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Aromatase inhibitors have not been adequately assessed in treatment of ovarian cancer. The aromatase inhibitor letrozole (2.5 mg daily) was administered in 2 cases of advanced endometrioid ovarian cancer with positive estrogen receptor.
A 52-year-old woman with a grade 2–3, stage iiic endometrioid ovarian cancer was optimally debulked and received 6 cycles of intravenous paclitaxel and intraperitoneal cisplatin–paclitaxel. Post chemotherapy, one of several biopsies showed residual disease during the second-look laparoscopy. This patient was treated with letrozole and remained disease-free during 30 months of follow-up.
A 47-year-old woman with a grade 3, stage iiic endometrioid ovarian cancer was optimally debulked and treated with intravenous carboplatin–paclitaxel. After a 15-month remission, her first recurrent disease was treated with carboplatin–docetaxel. The second remission lasted only 11 months, after which the patient was treated with splenectomy and subsequent liposomal doxorubicin. Letrozole was administered after the chemotherapy. The patient had a 30-month remission before the next recurrence of her disease.
Endometrioid ovarian carcinoma may benefit from aromatase inhibitors, especially when the tumour burden is low after primary chemotherapy or when the inhibitor is used as maintenance therapy between chemotherapies.
Epithelial ovarian cancer can be considered an endocrine- related neoplasm 1. Despite surgical debulking and standard platinum–taxane initial chemotherapy, most patients ultimately develop recurrent or progressive disease within 12–36 months 2. Furthermore, patients often suffer significant morbidity secondary to the toxicity of the agents used to treat recurrent disease. A relatively nontoxic oral hormonal therapy may offer anti-neoplastic activity.
Aromatase is an enzyme complex that converts androgens to estrogens. Aromatase inhibitors have proven invaluable in the treatment of adjuvant and metastatic breast cancer, but their use has not been adequately assessed in ovarian cancer. Endometrioid ovarian carcinoma is the second most common type of epithelial ovarian cancer. Histologically, it resembles endometrial mucosa. Endometrioid tumour cells and the endometrium share similar growth characteristics. The 2 cases of endometrioid ovarian carcinoma reported here showed beneficial effects from administration of the aromatase inhibitor letrozole.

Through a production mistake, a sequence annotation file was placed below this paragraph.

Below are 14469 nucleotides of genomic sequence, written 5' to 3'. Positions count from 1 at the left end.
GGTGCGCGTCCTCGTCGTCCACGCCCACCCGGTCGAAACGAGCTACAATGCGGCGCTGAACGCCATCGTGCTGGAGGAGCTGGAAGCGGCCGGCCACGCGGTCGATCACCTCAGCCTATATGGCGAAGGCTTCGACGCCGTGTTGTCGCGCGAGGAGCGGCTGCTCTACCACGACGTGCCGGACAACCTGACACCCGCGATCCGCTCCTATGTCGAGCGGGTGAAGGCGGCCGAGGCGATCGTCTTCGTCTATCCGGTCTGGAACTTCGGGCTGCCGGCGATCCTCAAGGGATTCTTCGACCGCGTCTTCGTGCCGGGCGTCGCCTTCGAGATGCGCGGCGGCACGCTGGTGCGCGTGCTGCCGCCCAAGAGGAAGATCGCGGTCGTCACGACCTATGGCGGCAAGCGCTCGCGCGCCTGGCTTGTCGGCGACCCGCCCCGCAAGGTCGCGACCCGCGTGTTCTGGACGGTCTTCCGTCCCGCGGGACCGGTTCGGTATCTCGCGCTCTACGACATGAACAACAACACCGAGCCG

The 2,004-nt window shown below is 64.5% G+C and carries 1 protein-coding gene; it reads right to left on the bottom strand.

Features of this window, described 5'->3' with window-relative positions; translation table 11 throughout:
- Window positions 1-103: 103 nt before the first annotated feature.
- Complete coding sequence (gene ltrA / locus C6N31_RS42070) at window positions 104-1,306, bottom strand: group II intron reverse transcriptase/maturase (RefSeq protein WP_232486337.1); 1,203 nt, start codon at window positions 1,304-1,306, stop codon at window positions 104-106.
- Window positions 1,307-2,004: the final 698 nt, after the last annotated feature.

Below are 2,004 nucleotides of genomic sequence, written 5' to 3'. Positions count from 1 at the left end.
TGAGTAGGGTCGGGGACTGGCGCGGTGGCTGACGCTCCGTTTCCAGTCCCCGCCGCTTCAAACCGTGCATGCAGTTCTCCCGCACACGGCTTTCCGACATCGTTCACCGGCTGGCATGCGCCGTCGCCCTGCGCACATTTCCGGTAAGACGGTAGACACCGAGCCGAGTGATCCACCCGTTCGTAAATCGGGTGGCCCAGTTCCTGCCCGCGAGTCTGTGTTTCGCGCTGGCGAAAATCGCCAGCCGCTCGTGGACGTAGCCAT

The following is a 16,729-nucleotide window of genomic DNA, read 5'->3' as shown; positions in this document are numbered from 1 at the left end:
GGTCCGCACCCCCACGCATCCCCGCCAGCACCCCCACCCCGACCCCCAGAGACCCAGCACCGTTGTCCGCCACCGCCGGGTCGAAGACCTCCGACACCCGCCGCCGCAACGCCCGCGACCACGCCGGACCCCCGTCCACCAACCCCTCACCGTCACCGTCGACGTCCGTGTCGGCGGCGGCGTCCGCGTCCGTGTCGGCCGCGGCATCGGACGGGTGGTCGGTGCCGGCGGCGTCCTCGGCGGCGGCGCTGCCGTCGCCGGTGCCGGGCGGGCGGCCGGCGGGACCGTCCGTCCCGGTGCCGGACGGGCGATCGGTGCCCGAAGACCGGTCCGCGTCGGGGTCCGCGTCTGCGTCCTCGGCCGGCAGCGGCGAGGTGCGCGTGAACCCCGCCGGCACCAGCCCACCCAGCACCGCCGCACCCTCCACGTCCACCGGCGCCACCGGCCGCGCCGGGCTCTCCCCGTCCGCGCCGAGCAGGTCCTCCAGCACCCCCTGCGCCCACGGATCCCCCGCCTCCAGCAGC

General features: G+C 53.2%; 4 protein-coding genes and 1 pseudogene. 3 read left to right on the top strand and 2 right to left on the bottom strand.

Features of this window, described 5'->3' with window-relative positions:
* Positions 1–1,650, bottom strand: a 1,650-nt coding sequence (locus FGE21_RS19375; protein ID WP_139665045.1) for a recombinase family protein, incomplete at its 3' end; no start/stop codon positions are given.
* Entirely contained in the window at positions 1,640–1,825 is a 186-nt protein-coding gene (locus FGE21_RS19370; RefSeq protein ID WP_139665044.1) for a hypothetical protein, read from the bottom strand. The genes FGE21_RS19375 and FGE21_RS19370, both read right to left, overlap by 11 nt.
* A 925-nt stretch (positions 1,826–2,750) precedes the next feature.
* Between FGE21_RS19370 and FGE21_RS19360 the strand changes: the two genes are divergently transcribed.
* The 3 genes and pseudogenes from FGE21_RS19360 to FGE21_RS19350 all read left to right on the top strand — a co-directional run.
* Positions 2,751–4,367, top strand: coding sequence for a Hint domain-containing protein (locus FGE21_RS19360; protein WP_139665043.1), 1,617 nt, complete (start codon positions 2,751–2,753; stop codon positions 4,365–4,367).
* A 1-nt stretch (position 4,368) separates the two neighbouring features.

A 52-year-old woman was diagnosed with grade 2–3, stage iiic endometrioid ovarian cancer positive for the estrogen (er) and progesterone receptors. Her cancer antigen 125 (CA125) level was 4791 U/mL before surgery and fell to 9 U/mL after optimal debulking. It then increased to 12 U/mL approximately 12 weeks later. She received 6 cycles of intravenous paclitaxel and intraperitoneal cisplatin–paclitaxel. After completion of chemotherapy, a biopsy during a second-look laparoscopy showed residual disease. Instead of chemotherapy, the patient was treated with letrozole 2.5 mg daily. She has remained disease-free as indicated by combined positron-emission and computed tomography (pet/ct) imaging, and her CA125 level has ranged from 4 U/mL to 7 U/mL during 30 months of follow-up. She has good quality of life and works full time.
A 47-year-old woman was diagnosed with grade 3, stage iiic ovarian endometrioid adenocarcinoma. Her CA125 level was monitored during 7 years of treatments (Figure 1). She was optimally debulked and treated with 6 cycles of intravenous carboplatin– paclitaxel. Her first remission lasted 15 months. She then received 6 cycles of carboplatin–docetaxel. Her second remission lasted only 11 months, and a tumour returned in her spleen. She underwent splenectomy, followed by 4 cycles of liposomal doxorubicin, achieving a complete response (cr).